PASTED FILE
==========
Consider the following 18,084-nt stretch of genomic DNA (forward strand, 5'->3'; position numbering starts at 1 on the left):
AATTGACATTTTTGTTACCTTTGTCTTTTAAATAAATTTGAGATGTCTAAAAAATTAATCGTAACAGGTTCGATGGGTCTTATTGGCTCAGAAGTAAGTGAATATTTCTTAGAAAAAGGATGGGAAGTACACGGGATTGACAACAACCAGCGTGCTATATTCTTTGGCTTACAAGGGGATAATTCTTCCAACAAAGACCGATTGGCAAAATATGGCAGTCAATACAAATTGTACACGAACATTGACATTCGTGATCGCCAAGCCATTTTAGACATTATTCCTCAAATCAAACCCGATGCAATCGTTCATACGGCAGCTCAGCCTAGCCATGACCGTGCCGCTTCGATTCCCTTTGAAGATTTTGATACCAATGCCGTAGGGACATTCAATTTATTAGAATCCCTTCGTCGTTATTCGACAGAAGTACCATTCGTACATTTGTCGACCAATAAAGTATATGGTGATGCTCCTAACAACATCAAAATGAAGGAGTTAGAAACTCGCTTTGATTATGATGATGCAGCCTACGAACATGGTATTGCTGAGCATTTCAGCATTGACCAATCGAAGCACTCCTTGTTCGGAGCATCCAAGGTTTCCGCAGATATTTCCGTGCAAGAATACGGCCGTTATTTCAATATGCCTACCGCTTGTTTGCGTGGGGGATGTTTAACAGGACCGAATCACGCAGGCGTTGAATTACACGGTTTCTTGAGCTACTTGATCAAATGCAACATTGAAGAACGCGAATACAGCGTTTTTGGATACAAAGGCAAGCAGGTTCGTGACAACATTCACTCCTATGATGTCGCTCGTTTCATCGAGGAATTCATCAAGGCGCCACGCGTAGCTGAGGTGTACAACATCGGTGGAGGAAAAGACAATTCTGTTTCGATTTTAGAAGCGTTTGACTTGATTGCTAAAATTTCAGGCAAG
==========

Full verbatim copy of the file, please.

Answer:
Consider the following 18,084-nt stretch of genomic DNA (forward strand, 5'->3'; position numbering starts at 1 on the left):
AATTGACATTTTTGTTACCTTTGTCTTTTAAATAAATTTGAGATGTCTAAAAAATTAATCGTAACAGGTTCGATGGGTCTTATTGGCTCAGAAGTAAGTGAATATTTCTTAGAAAAAGGATGGGAAGTACACGGGATTGACAACAACCAGCGTGCTATATTCTTTGGCTTACAAGGGGATAATTCTTCCAACAAAGACCGATTGGCAAAATATGGCAGTCAATACAAATTGTACACGAACATTGACATTCGTGATCGCCAAGCCATTTTAGACATTATTCCTCAAATCAAACCCGATGCAATCGTTCATACGGCAGCTCAGCCTAGCCATGACCGTGCCGCTTCGATTCCCTTTGAAGATTTTGATACCAATGCCGTAGGGACATTCAATTTATTAGAATCCCTTCGTCGTTATTCGACAGAAGTACCATTCGTACATTTGTCGACCAATAAAGTATATGGTGATGCTCCTAACAACATCAAAATGAAGGAGTTAGAAACTCGCTTTGATTATGATGATGCAGCCTACGAACATGGTATTGCTGAGCATTTCAGCATTGACCAATCGAAGCACTCCTTGTTCGGAGCATCCAAGGTTTCCGCAGATATTTCCGTGCAAGAATACGGCCGTTATTTCAATATGCCTACCGCTTGTTTGCGTGGGGGATGTTTAACAGGACCGAATCACGCAGGCGTTGAATTACACGGTTTCTTGAGCTACTTGATCAAATGCAACATTGAAGAACGCGAATACAGCGTTTTTGGATACAAAGGCAAGCAGGTTCGTGACAACATTCACTCCTATGATGTCGCTCGTTTCATCGAGGAATTCATCAAGGCGCCACGCGTAGCTGAGGTGTACAACATCGGTGGAGGAAAAGACAATTCTGTTTCGATTTTAGAAGCGTTTGACTTGATTGCTAAAATTTCAGGCAAG